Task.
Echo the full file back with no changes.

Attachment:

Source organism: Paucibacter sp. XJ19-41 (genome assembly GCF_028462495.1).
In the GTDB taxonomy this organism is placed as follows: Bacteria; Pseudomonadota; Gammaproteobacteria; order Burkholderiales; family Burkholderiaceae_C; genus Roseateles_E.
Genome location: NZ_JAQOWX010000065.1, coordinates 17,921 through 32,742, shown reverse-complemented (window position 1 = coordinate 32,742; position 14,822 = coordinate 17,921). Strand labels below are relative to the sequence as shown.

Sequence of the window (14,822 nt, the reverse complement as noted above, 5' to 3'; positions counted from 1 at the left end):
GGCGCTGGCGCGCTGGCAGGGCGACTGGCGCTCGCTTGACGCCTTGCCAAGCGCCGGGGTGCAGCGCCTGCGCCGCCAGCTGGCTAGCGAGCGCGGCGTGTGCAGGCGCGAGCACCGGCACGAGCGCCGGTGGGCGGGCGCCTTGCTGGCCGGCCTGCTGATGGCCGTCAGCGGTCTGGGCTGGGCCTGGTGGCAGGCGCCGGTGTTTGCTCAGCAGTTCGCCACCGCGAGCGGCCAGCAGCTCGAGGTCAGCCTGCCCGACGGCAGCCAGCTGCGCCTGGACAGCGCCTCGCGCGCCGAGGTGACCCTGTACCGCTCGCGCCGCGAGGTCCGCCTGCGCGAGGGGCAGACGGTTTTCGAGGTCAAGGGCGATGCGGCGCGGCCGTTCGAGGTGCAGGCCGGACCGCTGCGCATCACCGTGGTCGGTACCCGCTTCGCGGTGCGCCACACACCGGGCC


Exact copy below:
Source organism: Paucibacter sp. XJ19-41 (genome assembly GCF_028462495.1).
In the GTDB taxonomy this organism is placed as follows: Bacteria; Pseudomonadota; Gammaproteobacteria; order Burkholderiales; family Burkholderiaceae_C; genus Roseateles_E.
Genome location: NZ_JAQOWX010000065.1, coordinates 17,921 through 32,742, shown reverse-complemented (window position 1 = coordinate 32,742; position 14,822 = coordinate 17,921). Strand labels below are relative to the sequence as shown.

Sequence of the window (14,822 nt, the reverse complement as noted above, 5' to 3'; positions counted from 1 at the left end):
GGCGCTGGCGCGCTGGCAGGGCGACTGGCGCTCGCTTGACGCCTTGCCAAGCGCCGGGGTGCAGCGCCTGCGCCGCCAGCTGGCTAGCGAGCGCGGCGTGTGCAGGCGCGAGCACCGGCACGAGCGCCGGTGGGCGGGCGCCTTGCTGGCCGGCCTGCTGATGGCCGTCAGCGGTCTGGGCTGGGCCTGGTGGCAGGCGCCGGTGTTTGCTCAGCAGTTCGCCACCGCGAGCGGCCAGCAGCTCGAGGTCAGCCTGCCCGACGGCAGCCAGCTGCGCCTGGACAGCGCCTCGCGCGCCGAGGTGACCCTGTACCGCTCGCGCCGCGAGGTCCGCCTGCGCGAGGGGCAGACGGTTTTCGAGGTCAAGGGCGATGCGGCGCGGCCGTTCGAGGTGCAGGCCGGACCGCTGCGCATCACCGTGGTCGGTACCCGCTTCGCGGTGCGCCACACACCGGGCC